Is Butter a friend or foe?

Butter has got a bad rap in the past. Primarily because it is made from milk fat, and fat is bad for you, or so some would have you believe (its not, fat is necessary for optimal health).

So, is Butter good for you or not?

Butter is full of vitamins, especially vitamin A, and minerals. Plus short- and medium-chain fatty acids, which support immune function, boost metabolism and have anti-microbial properties. Butter also provided the perfect balance of omega-3 and omega-6 fats.

But we have been told that butter consumption is linked to Heart Disease and Cancer, so it must be bad for you. Eating a stick of butter a day is probably not a great idea. But as part of a balanced diet butter can help battle Heart Disease and Cancer. Butter contains many nutrients that protect against heart disease, such as Vitamin A, D, K2 and E. And the fatty acid chains help protect against cancer.

Still not convinced that Butter is a good thing? Then consider the health affects of margarine, the most popular butter alternative. Margarine is made from trans-fats, an unnatural fat that contributes to heart disease, cancer, and lots of other fun diseases.

In my opinion, butter is our friend. But like any good friend, they should not overstay their welcome. Use sparingly and butter may contribute to your great health.

How much is too much fat?

We’ve heard it for years, perhaps even decades, we must reduce our fat consumption. Fat in our diet is a leading cause of obesity and heart disease, plus it contributes to cancer, diabetes, MS, and every other gross disease we want to avoid. But fat is in most foods, outside of fruits and vegetables, so how do we know how much is too much?

A simpel rule of thumb is to not eat foods where 30% of their caloric content is fat.

How do we figure out the fat content of a food? Look at the label and do a little bit of math. Each gram of fat contains 9 calories. Multiply 9 by the number of grams of fat on the label. Then divide that number by the number of calories per serving. If the percentage is greater than 30% you should reconsider eating that food (or fake food really, as packaged foods are rarely real, wholesome food).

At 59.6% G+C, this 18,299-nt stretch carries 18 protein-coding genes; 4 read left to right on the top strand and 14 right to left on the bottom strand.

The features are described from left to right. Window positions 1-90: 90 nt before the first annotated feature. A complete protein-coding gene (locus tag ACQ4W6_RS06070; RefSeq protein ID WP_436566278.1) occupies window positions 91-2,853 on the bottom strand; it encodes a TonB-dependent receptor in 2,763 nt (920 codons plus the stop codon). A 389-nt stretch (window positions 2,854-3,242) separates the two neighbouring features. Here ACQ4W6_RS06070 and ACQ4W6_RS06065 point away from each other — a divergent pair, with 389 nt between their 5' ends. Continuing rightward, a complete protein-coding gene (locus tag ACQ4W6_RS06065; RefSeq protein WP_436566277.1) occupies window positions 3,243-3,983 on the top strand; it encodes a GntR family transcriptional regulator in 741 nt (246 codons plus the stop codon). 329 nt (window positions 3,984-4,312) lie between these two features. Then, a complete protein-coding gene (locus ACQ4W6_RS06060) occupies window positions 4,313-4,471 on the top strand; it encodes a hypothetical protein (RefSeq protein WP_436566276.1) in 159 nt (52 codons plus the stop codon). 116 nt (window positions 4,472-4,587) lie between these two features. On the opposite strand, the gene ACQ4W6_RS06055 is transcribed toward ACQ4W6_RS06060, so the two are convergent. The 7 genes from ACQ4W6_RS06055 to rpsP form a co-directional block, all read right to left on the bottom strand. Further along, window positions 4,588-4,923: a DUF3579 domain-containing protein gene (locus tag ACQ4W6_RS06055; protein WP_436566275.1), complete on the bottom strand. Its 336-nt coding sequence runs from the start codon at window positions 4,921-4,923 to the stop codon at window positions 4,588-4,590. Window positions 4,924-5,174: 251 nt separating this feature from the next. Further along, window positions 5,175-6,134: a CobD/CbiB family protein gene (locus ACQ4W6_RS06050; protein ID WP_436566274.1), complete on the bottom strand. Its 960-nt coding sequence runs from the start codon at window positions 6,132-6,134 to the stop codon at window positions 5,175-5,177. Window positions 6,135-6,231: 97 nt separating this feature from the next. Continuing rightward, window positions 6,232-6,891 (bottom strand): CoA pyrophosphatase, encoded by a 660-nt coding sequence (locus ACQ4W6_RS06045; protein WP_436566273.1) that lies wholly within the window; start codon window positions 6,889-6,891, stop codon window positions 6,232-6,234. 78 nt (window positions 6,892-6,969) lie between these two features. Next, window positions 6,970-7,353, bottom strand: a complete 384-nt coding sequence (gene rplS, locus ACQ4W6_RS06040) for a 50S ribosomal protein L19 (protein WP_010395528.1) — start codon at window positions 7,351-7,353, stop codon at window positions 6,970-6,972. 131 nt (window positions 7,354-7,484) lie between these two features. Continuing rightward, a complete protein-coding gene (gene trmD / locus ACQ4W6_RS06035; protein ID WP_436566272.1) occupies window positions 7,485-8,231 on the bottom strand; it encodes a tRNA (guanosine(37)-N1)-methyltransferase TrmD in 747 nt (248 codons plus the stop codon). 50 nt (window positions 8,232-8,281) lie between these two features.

Here’s an example: Lays Potato chips are marketed as the low fat chip. In fact, they only have 10 grams of fat per serving! Wow! But, if you are enlightened as you are now, you know that the 10 grams of fat is actually 90 calories of fat (9 calories x 10 grams of fat). There are 180 calories per serving; therefore the lays potato chips have 90 fat calories per serving, which is 50%! Lays potato chips don’t look so great now.

The easiest way to avoid eating too much fat is to eat real, live, wholesome food. If the food is packaged, and has a label, you can probably count on it not being that great for you.

Cooking with Oil

Olive Oil, Coconut Oil, Peanut oil, there is a lot of oil on the grocery store shelf. But which are best for cooking with?

Olive Oil is all the rage right now. They say it is the healthier oil and should be your go to oil for cooking with. But is it?

To answer this question it is best to first understand the differences between the oils. Oils are composed of fat. There are three types of fat, monounsaturated, saturated and polyunsaturated.

Saturated fats, such as coconut oil, are extremely stable because each carbon bond is occupied by a hydrogen bond. Saturated fats are solid or semisolid at room temperature. They are ideal cooking fats because of their stability, they do not easily go rancid when heated during cooking or form free radicals that contribute to heart disease and cancer.

Polyunsaturated fats such as corn, flaxseed and hemp oil, possess more than one carbon-carbon double bond and not every carbon bond has a hydrogen atom attached to it. They are liquid at room temperature and remain so even if refrigerated. These fats are highly reactive when heated or processed in any way. Even simple exposure to the air or light can cause rancidity in fairly short periods of time.

Monounsaturated fats, such as olive, sesame and avocado oil have a single carbon-carbon double bond, and like polyunsaturated fats, not every carbon bond has a hydrogen atom attached. They are liquid at room temperature and become solid when refrigerated. Monounsaturated fats do not go rancid as easily as polyunsaturated fats, but are not as stable as saturated fats.

When cooking at high heat with oils it is best to use oils with saturated fats. I recommend coconut oil to all of my clients as the oil adds nice flavour to most vegetables and meats.

Polyunsaturated fats should be avoided for all high heat cooking as they are easily damaged and the free electrons (or free radicals) can cause harm to our bodies.

In regards to Olive Oil specifically, I recommend avoiding it when cooking with high temperatures. But use it in salads, on breads, and in dips.